Marthese reviews The Housing Crisis by Kate McLay

the housing crisis kate mclay cover

“She transformed from sullen hipster to beautiful girl”

I don’t tend to read many contemporaries but the plot in this novella sounded interesting. The Housing Crisis is set in Chicago and follows Alyssa, who’s suddenly one roommate short and Hannah, who needs to find alternative lodging soon after a break-up. Hannah is sure of her sexuality and queerness, Alyssa never questioned her sexuality.

From the very first time they meet, they click and soon move in together and thus the housing crisis for both is resolved. What isn’t resolved is the growing tension between the two. Hannah has a crush on Alyssa and this is made clear from the beginning, however, Alyssa’s feelings aren’t to be discarded.

Alyssa comes from a very conservative background. Despite this, even before meeting Hannah, Alyssa made her own choices and formed her own believes which were not always in line with her family’s. I think that this independent thinking that does not arise from co-dependency is great. I was pleasantly surprised with Alyssa’s character and behavior. She isn’t the catholic-girl-from-a-small-town that you would expect her to be. She has guts, is spunky and although she is afraid, she fights for what she wants.

Hannah has had a bad experience with being in a relationship with a ‘straight’ girl but although she thinks she should knows better, her feelings for Alyssa cannot be ignored. She is honest about her past relationship from the beginning, in fact in this novella there wasn’t drama based on misunderstandings that is often used to create tension.

In the story, there is also a trans character. This character was not there simply for tokenism but plays a key part in a plot twist that is a bit far-fetched but not unrealistic.

The only thing that I did not like in the story was the implications on sexuality. Granted, this is something that most people think but as someone that identifies on the ace spectrum, it irked me that when it was clear that Alyssa had a lack of experience in sexual history, there was the implication that she is missing out on a lot and that everyone wants sex.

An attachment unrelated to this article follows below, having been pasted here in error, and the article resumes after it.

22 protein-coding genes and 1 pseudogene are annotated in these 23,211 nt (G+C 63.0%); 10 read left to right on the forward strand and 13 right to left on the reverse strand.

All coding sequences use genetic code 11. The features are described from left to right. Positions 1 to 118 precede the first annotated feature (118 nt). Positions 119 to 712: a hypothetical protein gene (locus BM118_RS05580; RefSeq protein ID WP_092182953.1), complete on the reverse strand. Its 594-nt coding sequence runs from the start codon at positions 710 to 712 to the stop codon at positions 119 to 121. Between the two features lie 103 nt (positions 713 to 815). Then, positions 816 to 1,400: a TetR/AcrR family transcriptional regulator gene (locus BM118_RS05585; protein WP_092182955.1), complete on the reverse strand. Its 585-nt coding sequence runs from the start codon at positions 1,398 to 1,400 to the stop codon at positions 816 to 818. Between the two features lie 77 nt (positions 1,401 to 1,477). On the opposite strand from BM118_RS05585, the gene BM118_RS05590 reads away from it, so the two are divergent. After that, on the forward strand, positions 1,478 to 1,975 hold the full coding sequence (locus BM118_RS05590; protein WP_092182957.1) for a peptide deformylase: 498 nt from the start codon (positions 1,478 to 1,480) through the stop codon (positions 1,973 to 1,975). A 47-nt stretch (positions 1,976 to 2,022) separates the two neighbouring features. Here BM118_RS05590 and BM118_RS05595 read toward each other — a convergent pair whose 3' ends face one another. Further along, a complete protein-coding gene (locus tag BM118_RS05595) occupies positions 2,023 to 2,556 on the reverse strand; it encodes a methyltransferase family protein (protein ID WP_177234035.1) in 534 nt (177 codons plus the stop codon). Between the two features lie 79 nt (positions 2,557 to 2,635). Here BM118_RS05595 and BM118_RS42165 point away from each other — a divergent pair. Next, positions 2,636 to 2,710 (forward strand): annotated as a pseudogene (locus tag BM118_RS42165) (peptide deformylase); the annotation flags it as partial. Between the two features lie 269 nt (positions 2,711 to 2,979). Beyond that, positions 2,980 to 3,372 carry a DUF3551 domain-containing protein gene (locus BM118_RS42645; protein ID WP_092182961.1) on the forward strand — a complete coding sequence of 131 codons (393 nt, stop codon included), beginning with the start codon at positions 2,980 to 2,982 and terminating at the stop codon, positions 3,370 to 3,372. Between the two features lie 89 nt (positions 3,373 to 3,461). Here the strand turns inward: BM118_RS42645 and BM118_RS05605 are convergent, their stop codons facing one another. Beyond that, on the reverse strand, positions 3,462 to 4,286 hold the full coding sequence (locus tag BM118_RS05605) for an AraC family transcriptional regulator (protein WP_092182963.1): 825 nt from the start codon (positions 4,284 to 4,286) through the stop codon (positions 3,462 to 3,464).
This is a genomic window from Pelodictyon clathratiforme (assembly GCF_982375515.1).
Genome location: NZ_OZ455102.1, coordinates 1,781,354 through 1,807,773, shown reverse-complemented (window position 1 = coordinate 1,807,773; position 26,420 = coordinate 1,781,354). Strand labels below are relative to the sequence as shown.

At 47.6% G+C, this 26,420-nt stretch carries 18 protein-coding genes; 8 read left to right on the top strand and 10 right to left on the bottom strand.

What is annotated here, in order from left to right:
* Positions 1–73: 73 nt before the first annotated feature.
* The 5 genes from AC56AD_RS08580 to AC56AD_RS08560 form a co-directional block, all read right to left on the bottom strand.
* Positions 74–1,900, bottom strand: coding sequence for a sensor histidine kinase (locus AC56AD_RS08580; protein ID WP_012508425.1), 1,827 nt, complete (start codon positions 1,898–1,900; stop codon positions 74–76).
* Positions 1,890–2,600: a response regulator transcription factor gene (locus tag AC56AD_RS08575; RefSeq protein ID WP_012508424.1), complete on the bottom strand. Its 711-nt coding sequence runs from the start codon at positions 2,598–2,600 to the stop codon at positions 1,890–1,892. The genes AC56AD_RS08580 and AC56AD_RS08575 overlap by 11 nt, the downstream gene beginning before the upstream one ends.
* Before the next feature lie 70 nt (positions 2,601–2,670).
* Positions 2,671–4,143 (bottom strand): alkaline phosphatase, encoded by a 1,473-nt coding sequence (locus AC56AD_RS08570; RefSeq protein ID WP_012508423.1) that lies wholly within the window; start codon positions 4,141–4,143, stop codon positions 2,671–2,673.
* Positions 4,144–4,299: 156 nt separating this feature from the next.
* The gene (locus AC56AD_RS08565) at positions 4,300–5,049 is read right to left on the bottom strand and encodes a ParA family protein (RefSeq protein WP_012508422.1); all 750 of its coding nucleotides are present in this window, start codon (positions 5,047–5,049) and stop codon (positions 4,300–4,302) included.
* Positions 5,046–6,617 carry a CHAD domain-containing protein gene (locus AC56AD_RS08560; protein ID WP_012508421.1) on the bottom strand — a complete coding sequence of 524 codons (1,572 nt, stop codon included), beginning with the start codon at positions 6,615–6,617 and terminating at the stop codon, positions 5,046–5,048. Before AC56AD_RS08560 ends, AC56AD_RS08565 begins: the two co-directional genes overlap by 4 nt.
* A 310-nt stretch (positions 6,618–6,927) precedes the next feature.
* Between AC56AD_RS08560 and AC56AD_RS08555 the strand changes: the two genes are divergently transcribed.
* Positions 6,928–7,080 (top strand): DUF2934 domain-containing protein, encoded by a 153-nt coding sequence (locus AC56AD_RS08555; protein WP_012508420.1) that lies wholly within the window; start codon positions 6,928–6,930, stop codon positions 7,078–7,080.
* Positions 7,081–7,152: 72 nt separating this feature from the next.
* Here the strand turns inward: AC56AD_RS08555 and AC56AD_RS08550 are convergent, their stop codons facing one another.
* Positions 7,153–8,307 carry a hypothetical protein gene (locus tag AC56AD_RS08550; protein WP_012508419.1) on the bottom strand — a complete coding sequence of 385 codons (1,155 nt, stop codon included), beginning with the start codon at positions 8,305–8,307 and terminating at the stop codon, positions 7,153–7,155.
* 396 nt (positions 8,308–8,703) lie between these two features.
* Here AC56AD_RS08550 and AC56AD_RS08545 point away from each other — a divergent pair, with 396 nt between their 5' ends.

Alyssa’s and Hannah’s interactions are honest, emotional and mature but still gleeful. They do not beat around the bush and although there is some tension, there is no drama.

The story was not just about their relationship but also on their work careers, they are both having break through and want success while supporting each other.

All these elements make this short story very refreshing. It’s a quick read and their relationship progress was cute and not boring.

I would recommend this to people that enjoy contemporary and romance books or wish to read a drama free (or less dramatic) story about two people in love.

Megan Casey Reviews In the Game by Nikki Baker

 

in the game nikki baker cover

Virginia Kelly is black. This is significant because it makes her the first African-American sleuth in lesbian fiction. Likewise, Nikki Baker is the first African-American author of lesbian mysteries. This makes In the Game an important literary event. At a mere 171 pages, this is one of Naiad’s shortest books, and it is also one of their sweetest.

Living in Chicago, where she got her MBA, Virginia Kelly has a well-paying job, an intelligent lover, and two good friends in Bev and Naomi. She certainly seems to have a good life going, but when Bev’s lover Kelsey is murdered near a lesbian bar, a pall is cast over them all. Naomi is worried about being outed if it becomes known that she associated with lesbian Kelsey. Ginny is worried that Bev will be charged with the murder and hires a lawyer to defend her. I guess that’s enough plot, because, although it is a good one, that’s not what makes this book outstanding.

Nikki Baker is one of the few authors who can outwrite her editor Katherine V. Forrest (Kate Allen is another). There is little poetic language or ethereal descriptions here; rather it is Ginny’s internal thought processes that put Baker in a class by herself. She waxes almost philosophical in almost everything she thinks about—from the presence of black women in high finance to love. And add chaos to that list: “Maybe craziness and order chase each other through our lives like seasons.” Ginny’s girlfriend Emily, like Gianna Maglione in Penny Mickelbury’s fine series of novels, is a white woman, so In the Game has another important racial element to it as well. In fact, black woman/white woman couplings seem to be a motif in Baker’s fiction. Another motif is that Ginny works in finance, an unusual profession for a black woman in the early 1990s—and don’t think that Ginny doesn’t obsess about that choice and about how she actually fits into a white, straight, world.

It is interesting that Ginny’s friend Naomi Wolf has the same name as the feminist author of The Beauty Myth, which came out in the same year as this book. Coincidence?

The only nitpick I can find in this book is that Ginny’s actions sometimes don’t live up to her thoughts. Not only does Ginny’s friend Naomi guess who the murderer is way before Ginny, but most readers will probably guess as well. A slight fault, and the only one this nitpicker can come up with.

Truthfully, it is hard to find a rating high enough for this book. Certainly it is as good as anything Naiad put out. And for it to be one of the first 50 or so lesbian mystery novels ever to be published speaks highly of the author and her editors.

For 200 other Lesbian Mystery reviews by Megan Casey, see her website at http://sites.google.com/site/theartofthelesbianmysterynovel/ or join her Goodreads Lesbian Mystery group at http://www.goodreads.com/group/show/116660-lesbian-mysteries